The Sopranos: Season 1, Episode 3

Denial, Anger, Acceptance (24 Jan. 1999)

TV Episode  -   -  Crime | Drama
9.1
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Tony encourages an unwanted son-in-law to divorce, Carmela learns another secret of Tony's, Meadow experiments with speed to study for the SATs, and Chris and Brendan find out the price of disrespecting Junior.

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Title: Denial, Anger, Acceptance (24 Jan 1999)

Denial, Anger, Acceptance (24 Jan 1999) on IMDb 9.1/10

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A.J. Soprano (credit only)
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Charmaine Bucco (as Katherine Narducci)
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Storyline

Christopher and Brendan return the truckload of stolen suits but Uncle Junior wants to send a clear message. Jackie Aprile is continuing with his chemotherapy and Tony has a special present for him. Meadow has been working hard at school and tries to get Christopher to supply her with crystal meth to keep her going. while she studies for the SATs. A local hotel owner seeks out Tony's help in dealing with his son-in-law who is refusing to give the man's daughter a divorce unless he gets half of the family business, a hotel. Silvio and Paulie pay him a visit but he's proving to be just a little hard to convince. Carmela hosts a fund-raiser catered by their friends Artie and Charmaine Bucco, who still haven't been able to collect on the insurance from the restaurant fire. Charmaine has something interesting to tell her. Written by garykmcd

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Crime | Drama

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24 January 1999 (USA)  »

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Trivia

In this early trial-and-error period of the series, this is one of the very few, if not the only one, of all 86 The Sopranos (1999) episodes in which both the writer (Mark Saraceni) and the director (Nick Gomez were one-time contributors. That is, neither man worked on the show again, though both went on to write/direct numerous other TV shows in their careers. See more »

Goofs

Paulie and Silvio meet with the Chassid, Ariel. He is shown wearing a wedding band on his left hand. However, Chassidic men do not wear rings. Also, Ariel does not have a full beard, but only has a few days' growth. See more »

Quotes

Dr. Jennifer Melfi: [about Jackie's condition] From what you're telling me it doesn't sound very good.
Tony Soprano: From what I'm telling you? Well, what the fuck do I know? I'm not a doctor.
Dr. Jennifer Melfi: You're angry. Who with?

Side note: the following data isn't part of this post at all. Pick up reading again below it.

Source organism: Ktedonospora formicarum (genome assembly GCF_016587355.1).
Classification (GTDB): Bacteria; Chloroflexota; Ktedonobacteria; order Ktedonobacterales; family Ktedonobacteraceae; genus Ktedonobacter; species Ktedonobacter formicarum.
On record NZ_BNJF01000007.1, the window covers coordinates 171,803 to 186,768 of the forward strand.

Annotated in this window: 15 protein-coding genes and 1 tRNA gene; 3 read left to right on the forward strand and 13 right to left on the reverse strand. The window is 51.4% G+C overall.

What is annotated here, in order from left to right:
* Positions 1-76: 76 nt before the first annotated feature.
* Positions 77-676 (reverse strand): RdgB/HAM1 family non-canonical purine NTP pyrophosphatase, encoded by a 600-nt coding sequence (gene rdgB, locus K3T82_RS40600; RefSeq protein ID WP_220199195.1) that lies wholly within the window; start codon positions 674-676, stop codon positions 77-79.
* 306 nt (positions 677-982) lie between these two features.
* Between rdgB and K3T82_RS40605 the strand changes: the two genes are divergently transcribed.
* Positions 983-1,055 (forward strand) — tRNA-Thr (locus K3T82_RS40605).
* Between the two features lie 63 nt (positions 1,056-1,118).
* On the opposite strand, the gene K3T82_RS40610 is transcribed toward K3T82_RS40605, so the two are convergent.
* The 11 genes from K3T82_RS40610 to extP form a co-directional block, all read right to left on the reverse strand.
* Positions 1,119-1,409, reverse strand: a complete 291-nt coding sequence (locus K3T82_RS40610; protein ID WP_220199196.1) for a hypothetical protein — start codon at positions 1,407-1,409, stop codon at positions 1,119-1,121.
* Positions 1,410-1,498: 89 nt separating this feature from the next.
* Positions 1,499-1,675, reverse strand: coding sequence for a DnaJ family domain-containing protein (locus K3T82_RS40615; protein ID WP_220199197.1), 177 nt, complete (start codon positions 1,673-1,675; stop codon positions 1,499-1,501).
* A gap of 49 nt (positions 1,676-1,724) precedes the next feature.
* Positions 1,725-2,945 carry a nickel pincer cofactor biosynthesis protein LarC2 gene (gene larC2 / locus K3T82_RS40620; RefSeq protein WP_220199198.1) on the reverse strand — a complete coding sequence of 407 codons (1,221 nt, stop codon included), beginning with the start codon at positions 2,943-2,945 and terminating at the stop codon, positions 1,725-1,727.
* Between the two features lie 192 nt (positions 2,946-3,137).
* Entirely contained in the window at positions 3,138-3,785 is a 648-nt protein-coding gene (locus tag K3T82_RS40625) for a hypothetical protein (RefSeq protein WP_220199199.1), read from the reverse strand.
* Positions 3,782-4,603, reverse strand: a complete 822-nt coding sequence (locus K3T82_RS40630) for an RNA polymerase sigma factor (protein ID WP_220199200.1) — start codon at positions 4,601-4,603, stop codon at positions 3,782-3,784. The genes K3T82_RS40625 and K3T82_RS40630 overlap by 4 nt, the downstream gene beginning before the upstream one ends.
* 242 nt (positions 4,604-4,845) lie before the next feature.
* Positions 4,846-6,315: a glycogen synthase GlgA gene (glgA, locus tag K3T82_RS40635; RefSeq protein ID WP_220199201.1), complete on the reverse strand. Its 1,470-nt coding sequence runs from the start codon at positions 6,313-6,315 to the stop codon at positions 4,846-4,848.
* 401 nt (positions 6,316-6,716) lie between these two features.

Tony Soprano: Let me tell you something. This man has had chemo every day for three fuckin' weeks and he still has every last hair on his head. Every last hair on his head and he's got a beautiful head of hair. So don't tell me about how it sounds because you don't know him and you don't know me and you don't know what the fuck ...
[...]
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Connections

References The Godfather (1972) See more »

Soundtracks

Melodia Del Rio
Composed and Performed by Rubén González
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User Reviews

 
"Take it easy! We're not making a Western here!"
2 February 2008 | by (Italy) – See all my reviews

Damn right, Uncle Jun': this is a gangster epic that just won't let complacency or conventional film-making rules take over - it's too good for that to happen.

Episode 3 goes on with the development of three subplots introduced in the previous show, 46 Long: Uncle Junior seeks revenge for being humiliated by Christopher, the resentful Livia, angry at her son for placing her in a nursing home, gives some advice on the matter, and the medical condition of Tony's boss Jackie Aprile (Michael Rispoli) doesn't seem to get any better. In addition, Meadow asks Chris for some speed so that she can stay awake all night preparing for her SATs, and a friend of Tony's Jewish associate Hesh Rabkin (Jerry Adler) asks for help with a son-in-law situation.

The main pleasure of watching Denial, Anger, Acceptance originates from the fact that this is the first episode to draw parallels between the Soprano family and the Roman empire. Though most of Tony's crew is originally from Avellino, in the South of Italy, they have always felt a closeness to the greatness and violence associated with the once almighty Rome. The most obvious reference, from the pilot onwards, is the name David Chase chose for Tony's mother: Livia. Okay, so Chase claims it is based on his own mother, but it is hard not to be reminded of another Livia, the woman who married emperor Augustus and, according to Roman historians, plotted to keep the imperial power on her side of the family. She had a very sharp mind and conspired with subtlety, a characteristic Livia Soprano has obviously inherited - her conversation with Uncle Junior is a masterclass in restrained nastiness, and it leads to an inevitably brutal outcome.

The best in-joke, though, remains the scene where Tony, Paulie and Silvio confront the Jewish son-in-law and the latter mentions the battle of Masada, in which the Jews chose death ahead of slavery. "Where are they now?" he asks, referring to the Roman oppressors. "You're looking at'em, a**hole." is Tony's straight-faced reply. It is not a mere sign of Italian pride: there is something very ancient in Tony's code of honor and use of violence. No wonder the HBO-produced Rome continued in that direction: sex, blood, power and paranoia. Of course, The Sopranos did it first and, obviously, best.


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